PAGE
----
Statistics versus Machine Learning:
A Significant Difference for
Database Response Modeling
Bruce Ratner, Ph.D.
The regnant statistical paradigm for database response modeling is: The data analyst fits the data to the presumedly true logistic regression model (LRM), which has the form (equation) of (log of the odds of) response is the sum of weighted predictor variables. The predictor variables are determined by a mixture of well-established variable selection methods and the will of the data analyst to re-express the original variables and construct new variables (data mining). The weights, better known as the regression coefficients, are determined by the pre-programmed machine-crunching method of calculus. The purpose of this article is to show a significant difference for database response modeling when implementing the antithetical machine learning paradigm: The data suggests the “true” model form, as the machine learning process acquires knowledge of the form without being explicitly programmed.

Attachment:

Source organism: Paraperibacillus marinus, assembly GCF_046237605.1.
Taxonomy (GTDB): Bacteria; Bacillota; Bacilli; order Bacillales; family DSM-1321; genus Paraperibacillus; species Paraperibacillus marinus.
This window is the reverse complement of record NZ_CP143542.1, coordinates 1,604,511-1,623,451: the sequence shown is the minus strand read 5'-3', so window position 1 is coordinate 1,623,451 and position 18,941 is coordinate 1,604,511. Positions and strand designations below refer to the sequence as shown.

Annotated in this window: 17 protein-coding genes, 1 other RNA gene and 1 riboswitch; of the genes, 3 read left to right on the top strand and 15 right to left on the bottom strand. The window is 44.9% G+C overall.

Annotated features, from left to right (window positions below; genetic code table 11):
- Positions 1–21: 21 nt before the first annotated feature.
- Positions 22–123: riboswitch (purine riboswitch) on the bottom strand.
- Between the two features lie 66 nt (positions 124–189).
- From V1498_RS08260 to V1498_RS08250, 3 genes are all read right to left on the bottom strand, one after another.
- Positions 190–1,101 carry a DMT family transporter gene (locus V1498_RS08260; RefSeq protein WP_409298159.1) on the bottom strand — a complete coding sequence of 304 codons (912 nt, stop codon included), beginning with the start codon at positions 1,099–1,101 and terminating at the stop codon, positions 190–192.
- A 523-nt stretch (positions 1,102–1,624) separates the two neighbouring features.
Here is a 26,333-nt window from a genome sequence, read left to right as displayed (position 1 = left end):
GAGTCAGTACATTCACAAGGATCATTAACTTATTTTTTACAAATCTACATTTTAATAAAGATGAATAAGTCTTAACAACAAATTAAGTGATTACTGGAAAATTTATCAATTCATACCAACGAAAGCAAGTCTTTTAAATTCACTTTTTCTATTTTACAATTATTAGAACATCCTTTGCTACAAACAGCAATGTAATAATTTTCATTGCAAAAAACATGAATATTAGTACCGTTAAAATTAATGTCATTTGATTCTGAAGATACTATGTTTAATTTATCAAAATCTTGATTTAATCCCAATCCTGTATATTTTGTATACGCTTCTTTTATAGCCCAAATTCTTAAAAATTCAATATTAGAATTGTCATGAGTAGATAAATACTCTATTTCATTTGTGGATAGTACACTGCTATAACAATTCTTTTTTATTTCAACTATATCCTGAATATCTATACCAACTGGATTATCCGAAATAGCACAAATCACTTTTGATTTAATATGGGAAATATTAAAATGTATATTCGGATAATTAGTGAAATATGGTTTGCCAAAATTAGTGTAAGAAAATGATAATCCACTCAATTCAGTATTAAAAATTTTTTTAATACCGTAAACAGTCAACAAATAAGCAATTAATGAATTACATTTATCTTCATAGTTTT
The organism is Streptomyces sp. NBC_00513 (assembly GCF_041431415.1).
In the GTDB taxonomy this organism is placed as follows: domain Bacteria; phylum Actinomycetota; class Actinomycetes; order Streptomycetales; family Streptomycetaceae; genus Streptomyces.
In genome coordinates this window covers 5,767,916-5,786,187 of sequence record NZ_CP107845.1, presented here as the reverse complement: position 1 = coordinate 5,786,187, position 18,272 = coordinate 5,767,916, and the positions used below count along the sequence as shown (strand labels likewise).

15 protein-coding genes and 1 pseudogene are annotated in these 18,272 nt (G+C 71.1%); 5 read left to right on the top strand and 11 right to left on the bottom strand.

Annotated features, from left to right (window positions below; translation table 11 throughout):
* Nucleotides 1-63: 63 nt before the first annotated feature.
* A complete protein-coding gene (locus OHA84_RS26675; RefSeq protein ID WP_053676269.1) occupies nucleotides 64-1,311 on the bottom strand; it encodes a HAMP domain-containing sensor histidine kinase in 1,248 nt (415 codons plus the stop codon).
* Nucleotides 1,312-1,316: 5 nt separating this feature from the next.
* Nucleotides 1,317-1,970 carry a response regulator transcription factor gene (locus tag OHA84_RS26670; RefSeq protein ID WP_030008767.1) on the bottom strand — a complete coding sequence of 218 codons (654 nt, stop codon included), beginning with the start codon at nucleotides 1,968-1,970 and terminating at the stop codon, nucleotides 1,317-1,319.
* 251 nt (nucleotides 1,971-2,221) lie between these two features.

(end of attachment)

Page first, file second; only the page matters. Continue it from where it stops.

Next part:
I use the machine learning GenIQ Model© and LRM to build a database response model, which predicts the rank-order likelihood of response, to illustrate the advantages and the singular weakness of the machine learning paradigm. Specifically, the GenIQ Model shows the superiority of the machine learning paradigm over the statistical paradigm, as it not only specifies the true model form (a computer program), but simultaneously performs variable selection and data mining. The difficulty in interpreting the computer program often accounts for the limited use of the machine learning paradigm. For an eye-opening preview of the 9-step modeling process of GenIQ, click here. For FAQs about GenIQ, click here.
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